Count I — ILSFDA

In Count I of the Complaints, Plaintiffs allege numerous violations by Defendant of the ILSFDA. Defendant contends that Plaintiffs cannot obtain any relief on many of their allegations in Count I because the ILSFDA provides a three-year statute of limitations that bars causes of actions for many of the subsections of the statute that Plaintiffs cite in this count. Defendant is correct in this regard. It is apparent from the face of the Complaints — as well as from the Purchase Agreements referred to therein and attached thereto — that most of Plaintiffs' ILSFDA claims are untimely.

"A statute of limitations bar is `an affirmative defense, and . . . plaintiff[s] [are] not required to negate an affirmative defense in [their] complaint.'" La Grasta, 358 F.3d at 845 (quoting Tregenza v. Great Am. Commc'ns Co., 12 F.3d 717, 718 (7th Cir. 1993)) (alterations in original). However, "a Rule 12(b)(6) dismissal on statute of limitations grounds is appropriate . . . if it is apparent from the face of the complaint that the claim is time-barred." Id. (internal quotation omitted).

The ILSFDA provides in part that "[a] purchaser or lessee may bring an action at law or in equity against a developer or agent if the sale or lease was made in violation of section 1703(a) of this title," 15 U.S.C. § 1709(a), and that "[a] purchaser or lessee may bring an action at law or in equity against the seller or lessor (or successor thereof) to enforce any right under subsection (b), (c), (d), or (e) of section 1703 of this title," id. § 1709(b). The ILSFDA includes its own statute of limitations. See 15 U.S.C. § 1711. Actions for violations of subsections (a)(1) or (a)(2)(D) of § 1703 are barred if brought "more than three years after the date of signing of the contract of sale or lease." 15 U.S.C. § 1711(a)(1). Likewise, actions "to enforce a right created under subsection (b), (c), (d), or (e) of section 1703" must be "brought within three years after the signing of the contract or lease." Id. § 1711(b). The time limitation for pursuing violations "of subsection (a)(2)(A), (a)(2)(B), or (a)(2)(C) of section 1703," however, is "three years after discovery of the violation or after discovery should have been made by the exercise of reasonable diligence." Id. § 1711(a)(2).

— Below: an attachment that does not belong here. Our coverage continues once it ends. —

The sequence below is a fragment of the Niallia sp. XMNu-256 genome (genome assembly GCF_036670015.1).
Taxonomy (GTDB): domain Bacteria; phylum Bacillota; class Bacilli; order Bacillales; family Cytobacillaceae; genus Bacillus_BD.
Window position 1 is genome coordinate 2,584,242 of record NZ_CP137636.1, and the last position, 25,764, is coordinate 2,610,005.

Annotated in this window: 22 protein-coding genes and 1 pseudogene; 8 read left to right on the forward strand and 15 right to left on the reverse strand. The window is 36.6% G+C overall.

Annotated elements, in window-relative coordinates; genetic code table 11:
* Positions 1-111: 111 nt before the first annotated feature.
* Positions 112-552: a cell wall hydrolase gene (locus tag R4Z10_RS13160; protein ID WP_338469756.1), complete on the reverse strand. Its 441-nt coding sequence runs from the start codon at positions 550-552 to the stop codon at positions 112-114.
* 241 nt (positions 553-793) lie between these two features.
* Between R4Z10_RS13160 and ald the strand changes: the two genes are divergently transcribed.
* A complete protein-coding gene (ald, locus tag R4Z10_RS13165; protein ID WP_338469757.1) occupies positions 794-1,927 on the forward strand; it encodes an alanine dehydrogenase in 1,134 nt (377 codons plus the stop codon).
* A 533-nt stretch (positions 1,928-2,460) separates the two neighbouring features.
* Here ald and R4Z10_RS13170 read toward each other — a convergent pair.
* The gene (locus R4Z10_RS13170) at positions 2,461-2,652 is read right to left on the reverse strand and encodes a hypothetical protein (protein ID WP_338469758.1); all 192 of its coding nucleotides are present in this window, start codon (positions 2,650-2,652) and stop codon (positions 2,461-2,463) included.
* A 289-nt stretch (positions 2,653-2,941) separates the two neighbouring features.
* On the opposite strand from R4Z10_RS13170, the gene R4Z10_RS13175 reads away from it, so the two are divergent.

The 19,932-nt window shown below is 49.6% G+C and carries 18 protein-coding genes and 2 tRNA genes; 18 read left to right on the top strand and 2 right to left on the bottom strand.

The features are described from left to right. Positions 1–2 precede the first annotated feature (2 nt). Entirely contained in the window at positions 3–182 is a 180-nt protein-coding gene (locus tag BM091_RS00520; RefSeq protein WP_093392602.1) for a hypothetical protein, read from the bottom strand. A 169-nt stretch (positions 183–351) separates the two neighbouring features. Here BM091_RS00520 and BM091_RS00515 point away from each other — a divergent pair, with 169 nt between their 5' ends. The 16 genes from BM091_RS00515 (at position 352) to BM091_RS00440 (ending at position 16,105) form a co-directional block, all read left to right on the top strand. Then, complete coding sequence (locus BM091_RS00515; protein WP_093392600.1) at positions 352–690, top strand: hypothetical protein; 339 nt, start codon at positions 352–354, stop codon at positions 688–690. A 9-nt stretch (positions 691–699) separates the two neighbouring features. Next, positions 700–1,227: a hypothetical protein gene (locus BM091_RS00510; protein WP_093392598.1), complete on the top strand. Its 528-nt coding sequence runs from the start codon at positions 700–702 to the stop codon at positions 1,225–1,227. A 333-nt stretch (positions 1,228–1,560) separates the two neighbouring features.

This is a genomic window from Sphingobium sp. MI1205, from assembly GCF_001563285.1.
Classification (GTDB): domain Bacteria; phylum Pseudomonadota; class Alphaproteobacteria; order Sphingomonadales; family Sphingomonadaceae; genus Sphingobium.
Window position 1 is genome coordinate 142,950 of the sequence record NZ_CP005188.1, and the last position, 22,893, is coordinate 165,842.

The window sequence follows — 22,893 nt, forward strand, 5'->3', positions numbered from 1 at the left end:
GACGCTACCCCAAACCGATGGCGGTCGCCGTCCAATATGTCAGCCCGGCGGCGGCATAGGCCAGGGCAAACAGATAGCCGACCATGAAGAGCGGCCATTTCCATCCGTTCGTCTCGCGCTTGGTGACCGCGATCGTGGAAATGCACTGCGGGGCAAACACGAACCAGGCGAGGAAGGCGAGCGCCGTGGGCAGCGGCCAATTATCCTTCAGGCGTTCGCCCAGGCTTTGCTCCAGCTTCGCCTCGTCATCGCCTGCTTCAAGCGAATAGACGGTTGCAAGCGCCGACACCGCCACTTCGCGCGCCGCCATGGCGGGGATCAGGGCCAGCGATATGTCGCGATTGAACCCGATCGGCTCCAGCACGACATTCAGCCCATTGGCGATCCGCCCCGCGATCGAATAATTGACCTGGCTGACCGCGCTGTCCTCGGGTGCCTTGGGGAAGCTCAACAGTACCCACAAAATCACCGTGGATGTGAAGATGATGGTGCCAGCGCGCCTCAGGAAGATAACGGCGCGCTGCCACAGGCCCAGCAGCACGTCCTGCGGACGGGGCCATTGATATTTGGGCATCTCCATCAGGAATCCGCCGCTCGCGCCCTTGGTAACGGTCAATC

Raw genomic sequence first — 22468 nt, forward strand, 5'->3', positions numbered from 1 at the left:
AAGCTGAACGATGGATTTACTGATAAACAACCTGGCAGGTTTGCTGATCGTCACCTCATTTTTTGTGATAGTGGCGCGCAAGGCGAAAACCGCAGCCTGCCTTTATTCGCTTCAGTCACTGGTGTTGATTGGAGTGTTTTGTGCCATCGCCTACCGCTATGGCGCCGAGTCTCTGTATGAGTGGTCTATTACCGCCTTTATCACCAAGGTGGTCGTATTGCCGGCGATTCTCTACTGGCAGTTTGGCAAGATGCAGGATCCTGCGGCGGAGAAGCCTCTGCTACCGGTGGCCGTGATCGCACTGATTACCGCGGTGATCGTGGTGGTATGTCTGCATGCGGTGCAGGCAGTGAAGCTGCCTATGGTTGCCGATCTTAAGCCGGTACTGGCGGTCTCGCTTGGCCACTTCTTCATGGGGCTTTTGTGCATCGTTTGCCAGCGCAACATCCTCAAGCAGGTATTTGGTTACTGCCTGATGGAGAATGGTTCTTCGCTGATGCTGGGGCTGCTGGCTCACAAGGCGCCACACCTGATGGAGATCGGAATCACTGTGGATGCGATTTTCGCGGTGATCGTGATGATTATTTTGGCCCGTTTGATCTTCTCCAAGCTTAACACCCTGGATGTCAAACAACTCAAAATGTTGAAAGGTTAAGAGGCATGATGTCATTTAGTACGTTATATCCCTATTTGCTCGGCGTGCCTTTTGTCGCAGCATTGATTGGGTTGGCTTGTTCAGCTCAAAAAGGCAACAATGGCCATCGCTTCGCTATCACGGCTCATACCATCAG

Plaintiffs allege numerous violations of ILSFDA in Count I. Many of the provisions that Defendant allegedly violated, however, are subject to the "within three years of the signing of the contract" limitation set forth in 15 U.S.C. § 1711(a)(1) or (b), not the "within three years of when discovery of the violation should have been made" limitation provided by 15 U.S.C. § 1711(a)(2). To the extent that Plaintiffs are asserting violations of subsections (a)(1) or (a)(2)(D) of § 1703 or to enforce a right created under subsection (b), (c), (d), or (e) of § 1703, Count I is time-barred.

This Court has previously ruled on this issue in addressing an earlier motion to dismiss in one of these six cases — Case No. 6:09-cv-94. In the Order entered in that case on May 18, 2009 (Doc. 16), the Court dismissed all of Count I because at that time Plaintiff Leaton did not allege any violations that were not time-barred. The Court did, however, grant Plaintiff Leaton leave to file an amended complaint if he could, in good faith, allege a violation of subsection (a)(2)(A), (a)(2)(B), or (a)(2)(C) of 15 U.S.C. § 1703. (Doc. 16 at 4-5). Plaintiff Leaton filed an Amended Complaint (Doc. 17) doing so. The Amended Complaint also realleged violations of other portions of § 1703 that the Court has already determined to be time-barred. The Court is, to say the least, puzzled by Plaintiff Leaton's repleading of these time-barred portions of the claim; the allegations will not be stricken, but the Court reiterates that the only portions of Count I that are viable are those that allege claims that are not time-barred — viz., violations of subsection (a)(2)(A), (a)(2)(B), and (a)(2)(C) of 15 U.S.C. § 1703. Plaintiffs essentially concede in their responses that part of Count I is time-barred. (See, e.g., Doc. 22 at 7 (noting that "[t]he 15 U.S.C. § 1703(a)(1) claims may be time barred")).